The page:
In our previous blog post, we spoke about Tax Warning letters 6173, 6174, and 6174-A. The IRS started sending out more than 10,000 of these letters to taxpayers a few weeks ago and is continuing to do so through the end of August. This is the first time the IRS sent out such letters.

CP2000 notices on the other hand have been in the tax compliance world for a while. These are not limited to cryptocurrency related matters and are often generated when there is a matching issue between what is reported to the IRS by an exchange/broker and a taxpayer. CP2000 notices are also known as “30-day letters” because you have 30 days to respond to them.

Earlier this month we started hearing from CoinTracker users that they were receiving CP2000 letters, sometimes even in cases where they never received any notice from the exchange(s) they used. We will highlight the important sections of the notice and what you need to know.

How to respond to an IRS CP2000 letter

The first step in dealing with any IRS correspondence is to do a quick sanity check. There are a lot of scams impersonating the IRS, so it is important to ensure that any letter sent by the IRS is legitimate. Make sure the IRS address and the logo appear correctly and that they are addressed correctly to you. If the font or the alignment of content seem out of place, that is a red flag

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Once you know the letter is real, there are three key factors you need to pay attention to in the letter:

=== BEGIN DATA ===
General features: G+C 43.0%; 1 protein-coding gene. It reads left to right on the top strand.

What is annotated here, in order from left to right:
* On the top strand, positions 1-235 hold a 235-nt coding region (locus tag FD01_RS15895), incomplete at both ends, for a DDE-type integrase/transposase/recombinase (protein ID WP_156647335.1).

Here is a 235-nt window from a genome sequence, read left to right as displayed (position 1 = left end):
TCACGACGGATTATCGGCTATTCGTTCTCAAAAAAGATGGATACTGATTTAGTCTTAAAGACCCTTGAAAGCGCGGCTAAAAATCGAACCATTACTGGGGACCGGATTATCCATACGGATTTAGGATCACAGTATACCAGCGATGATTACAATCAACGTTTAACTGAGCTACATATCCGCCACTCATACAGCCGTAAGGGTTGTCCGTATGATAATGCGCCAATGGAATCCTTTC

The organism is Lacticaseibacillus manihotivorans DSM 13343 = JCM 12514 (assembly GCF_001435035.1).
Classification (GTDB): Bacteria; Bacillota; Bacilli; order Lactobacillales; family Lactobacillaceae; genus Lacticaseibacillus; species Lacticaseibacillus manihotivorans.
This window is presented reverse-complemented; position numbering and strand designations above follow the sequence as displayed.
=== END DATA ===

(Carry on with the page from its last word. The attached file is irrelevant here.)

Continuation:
• Tax Year: typically a calendar year. In this case, 2017 year (01/01/2017 to 12/31/2017)
  • Notice Date: the date the notice was issued by the IRS. Your 30-day response period starts from this date
  • Proposed amount due by date: the day by which you must pay proposed amount unless you take action. The key word here is “proposed” as opposed to “imposed”. So, don’t panic. Even the IRS is reminding you that this is not a bill and they have not yet charged the proposed amount due.

CoinTracker can help you calculate the correct capital gains/losses and potentially eliminate or reduce this proposed tax amount.

Page 2 of a CP2000 has a very important condition with a timeline. If you do not respond to the letter before the respond by date, the IRS will send you a Notice of Deficiency followed by a final bill.

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A Statutory Notice Of Deficiency is a legal determination that the tax amount proposed is presumptively correct. (remember that before the 30 days are up, the tax amount shown on page 1 is only “proposed” and not final). You as a taxpayer should respond in a timely manner to avoid a Deficiency notice. If you are contesting the Proposed amount due, CoinTracker’s tax documents can help provide the supporting documentation you need for your response to the IRS.

Page 3 shows what you actually reported to the IRS (“Shown on return” column), what IRS thinks you should have reported (“As corrected by IRS” column) and the impact on taxes due to those changes. Note that the IRS sometimes make mistakes so it is good practice to look at the tax return you filed and compare the amounts reported on line items to “Shown on return” column.